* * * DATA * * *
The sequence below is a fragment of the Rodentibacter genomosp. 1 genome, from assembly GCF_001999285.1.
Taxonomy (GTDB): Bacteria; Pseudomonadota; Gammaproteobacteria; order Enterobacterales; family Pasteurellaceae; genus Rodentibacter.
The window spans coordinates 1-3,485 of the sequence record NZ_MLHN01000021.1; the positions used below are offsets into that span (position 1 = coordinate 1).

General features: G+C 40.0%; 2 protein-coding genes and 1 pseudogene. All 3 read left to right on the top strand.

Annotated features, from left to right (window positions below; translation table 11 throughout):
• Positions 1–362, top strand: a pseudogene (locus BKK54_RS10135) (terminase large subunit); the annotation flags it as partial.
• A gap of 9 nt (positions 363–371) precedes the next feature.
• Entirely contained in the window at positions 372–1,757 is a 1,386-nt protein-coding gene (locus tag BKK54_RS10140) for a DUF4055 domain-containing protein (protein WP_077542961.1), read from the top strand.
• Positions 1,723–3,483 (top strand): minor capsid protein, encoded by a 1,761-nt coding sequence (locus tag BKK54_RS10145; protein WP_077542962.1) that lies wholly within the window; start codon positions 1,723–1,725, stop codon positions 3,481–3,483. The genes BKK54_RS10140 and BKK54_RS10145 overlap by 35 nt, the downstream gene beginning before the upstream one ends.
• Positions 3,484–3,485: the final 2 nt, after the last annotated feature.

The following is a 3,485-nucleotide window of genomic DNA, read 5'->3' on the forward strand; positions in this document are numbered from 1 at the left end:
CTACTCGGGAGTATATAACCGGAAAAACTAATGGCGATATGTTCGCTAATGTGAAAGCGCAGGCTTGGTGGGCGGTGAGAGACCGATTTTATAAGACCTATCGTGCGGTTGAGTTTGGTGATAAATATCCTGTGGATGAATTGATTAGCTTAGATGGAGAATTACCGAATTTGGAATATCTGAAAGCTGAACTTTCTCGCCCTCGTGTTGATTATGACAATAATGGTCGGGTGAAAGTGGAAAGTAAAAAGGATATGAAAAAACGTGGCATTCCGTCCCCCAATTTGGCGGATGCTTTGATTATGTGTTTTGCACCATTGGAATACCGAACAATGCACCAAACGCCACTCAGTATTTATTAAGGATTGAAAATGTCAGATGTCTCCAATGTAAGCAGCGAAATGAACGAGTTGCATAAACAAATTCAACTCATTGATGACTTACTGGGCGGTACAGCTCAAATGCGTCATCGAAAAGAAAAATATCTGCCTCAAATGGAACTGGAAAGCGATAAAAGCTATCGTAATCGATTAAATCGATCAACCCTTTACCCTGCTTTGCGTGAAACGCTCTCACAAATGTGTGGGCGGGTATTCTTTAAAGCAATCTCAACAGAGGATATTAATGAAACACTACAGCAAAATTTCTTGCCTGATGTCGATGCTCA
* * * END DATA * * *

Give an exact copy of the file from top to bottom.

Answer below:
The sequence below is a fragment of the Rodentibacter genomosp. 1 genome, from assembly GCF_001999285.1.
Taxonomy (GTDB): Bacteria; Pseudomonadota; Gammaproteobacteria; order Enterobacterales; family Pasteurellaceae; genus Rodentibacter.
The window spans coordinates 1-3,485 of the sequence record NZ_MLHN01000021.1; the positions used below are offsets into that span (position 1 = coordinate 1).

General features: G+C 40.0%; 2 protein-coding genes and 1 pseudogene. All 3 read left to right on the top strand.

Annotated features, from left to right (window positions below; translation table 11 throughout):
• Positions 1–362, top strand: a pseudogene (locus BKK54_RS10135) (terminase large subunit); the annotation flags it as partial.
• A gap of 9 nt (positions 363–371) precedes the next feature.
• Entirely contained in the window at positions 372–1,757 is a 1,386-nt protein-coding gene (locus tag BKK54_RS10140) for a DUF4055 domain-containing protein (protein WP_077542961.1), read from the top strand.
• Positions 1,723–3,483 (top strand): minor capsid protein, encoded by a 1,761-nt coding sequence (locus tag BKK54_RS10145; protein WP_077542962.1) that lies wholly within the window; start codon positions 1,723–1,725, stop codon positions 3,481–3,483. The genes BKK54_RS10140 and BKK54_RS10145 overlap by 35 nt, the downstream gene beginning before the upstream one ends.
• Positions 3,484–3,485: the final 2 nt, after the last annotated feature.

The following is a 3,485-nucleotide window of genomic DNA, read 5'->3' on the forward strand; positions in this document are numbered from 1 at the left end:
CTACTCGGGAGTATATAACCGGAAAAACTAATGGCGATATGTTCGCTAATGTGAAAGCGCAGGCTTGGTGGGCGGTGAGAGACCGATTTTATAAGACCTATCGTGCGGTTGAGTTTGGTGATAAATATCCTGTGGATGAATTGATTAGCTTAGATGGAGAATTACCGAATTTGGAATATCTGAAAGCTGAACTTTCTCGCCCTCGTGTTGATTATGACAATAATGGTCGGGTGAAAGTGGAAAGTAAAAAGGATATGAAAAAACGTGGCATTCCGTCCCCCAATTTGGCGGATGCTTTGATTATGTGTTTTGCACCATTGGAATACCGAACAATGCACCAAACGCCACTCAGTATTTATTAAGGATTGAAAATGTCAGATGTCTCCAATGTAAGCAGCGAAATGAACGAGTTGCATAAACAAATTCAACTCATTGATGACTTACTGGGCGGTACAGCTCAAATGCGTCATCGAAAAGAAAAATATCTGCCTCAAATGGAACTGGAAAGCGATAAAAGCTATCGTAATCGATTAAATCGATCAACCCTTTACCCTGCTTTGCGTGAAACGCTCTCACAAATGTGTGGGCGGGTATTCTTTAAAGCAATCTCAACAGAGGATATTAATGAAACACTACAGCAAAATTTCTTGCCTGATGTCGATGCTCA